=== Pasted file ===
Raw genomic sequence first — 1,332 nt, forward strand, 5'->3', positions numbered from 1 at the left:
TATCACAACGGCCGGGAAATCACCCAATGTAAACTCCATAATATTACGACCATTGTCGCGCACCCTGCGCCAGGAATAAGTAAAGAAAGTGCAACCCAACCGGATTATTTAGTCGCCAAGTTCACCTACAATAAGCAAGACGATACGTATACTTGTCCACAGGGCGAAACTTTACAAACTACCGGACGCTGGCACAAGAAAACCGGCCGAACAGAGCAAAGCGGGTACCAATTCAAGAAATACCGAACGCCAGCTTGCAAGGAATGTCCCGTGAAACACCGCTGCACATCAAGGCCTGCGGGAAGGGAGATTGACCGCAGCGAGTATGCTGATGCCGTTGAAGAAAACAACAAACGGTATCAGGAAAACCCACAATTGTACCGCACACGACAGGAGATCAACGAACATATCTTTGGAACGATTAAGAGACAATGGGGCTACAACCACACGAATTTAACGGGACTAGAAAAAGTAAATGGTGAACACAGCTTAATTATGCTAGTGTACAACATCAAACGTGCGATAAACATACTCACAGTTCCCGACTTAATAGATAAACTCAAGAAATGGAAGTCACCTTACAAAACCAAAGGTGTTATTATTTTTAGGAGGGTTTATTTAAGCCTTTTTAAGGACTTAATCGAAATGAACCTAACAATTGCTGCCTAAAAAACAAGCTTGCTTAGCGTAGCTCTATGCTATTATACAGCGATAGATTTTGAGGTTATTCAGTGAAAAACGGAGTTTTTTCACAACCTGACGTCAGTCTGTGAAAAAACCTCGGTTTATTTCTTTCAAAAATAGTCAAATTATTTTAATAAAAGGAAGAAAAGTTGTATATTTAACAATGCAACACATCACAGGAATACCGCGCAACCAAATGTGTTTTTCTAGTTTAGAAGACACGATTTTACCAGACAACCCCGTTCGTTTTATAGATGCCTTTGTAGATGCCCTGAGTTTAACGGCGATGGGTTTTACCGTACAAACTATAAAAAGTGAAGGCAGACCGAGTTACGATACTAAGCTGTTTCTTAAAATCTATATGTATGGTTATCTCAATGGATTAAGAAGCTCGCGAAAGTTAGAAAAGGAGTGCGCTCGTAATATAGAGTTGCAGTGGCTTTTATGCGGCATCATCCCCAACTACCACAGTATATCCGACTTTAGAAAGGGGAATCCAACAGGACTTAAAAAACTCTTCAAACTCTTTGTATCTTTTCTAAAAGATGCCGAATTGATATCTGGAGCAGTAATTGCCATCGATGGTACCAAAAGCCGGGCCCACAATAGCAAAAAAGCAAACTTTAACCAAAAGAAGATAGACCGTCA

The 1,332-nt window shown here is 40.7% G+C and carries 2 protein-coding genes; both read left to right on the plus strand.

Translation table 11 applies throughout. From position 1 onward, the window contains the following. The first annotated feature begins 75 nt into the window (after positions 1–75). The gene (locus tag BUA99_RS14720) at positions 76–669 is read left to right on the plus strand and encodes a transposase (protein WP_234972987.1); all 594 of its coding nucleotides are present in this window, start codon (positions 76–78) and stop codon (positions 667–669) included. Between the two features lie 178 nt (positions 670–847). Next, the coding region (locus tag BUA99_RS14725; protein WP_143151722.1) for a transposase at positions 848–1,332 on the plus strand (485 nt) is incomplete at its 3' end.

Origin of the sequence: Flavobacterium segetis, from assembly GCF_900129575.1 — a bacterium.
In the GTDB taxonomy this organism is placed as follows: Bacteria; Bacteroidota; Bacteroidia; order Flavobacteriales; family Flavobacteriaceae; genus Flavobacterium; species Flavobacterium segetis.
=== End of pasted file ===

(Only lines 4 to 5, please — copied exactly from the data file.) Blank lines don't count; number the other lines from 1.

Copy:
Translation table 11 applies throughout. From position 1 onward, the window contains the following. The first annotated feature begins 75 nt into the window (after positions 1–75). The gene (locus tag BUA99_RS14720) at positions 76–669 is read left to right on the plus strand and encodes a transposase (protein WP_234972987.1); all 594 of its coding nucleotides are present in this window, start codon (positions 76–78) and stop codon (positions 667–669) included. Between the two features lie 178 nt (positions 670–847). Next, the coding region (locus tag BUA99_RS14725; protein WP_143151722.1) for a transposase at positions 848–1,332 on the plus strand (485 nt) is incomplete at its 3' end.

Origin of the sequence: Flavobacterium segetis, from assembly GCF_900129575.1 — a bacterium.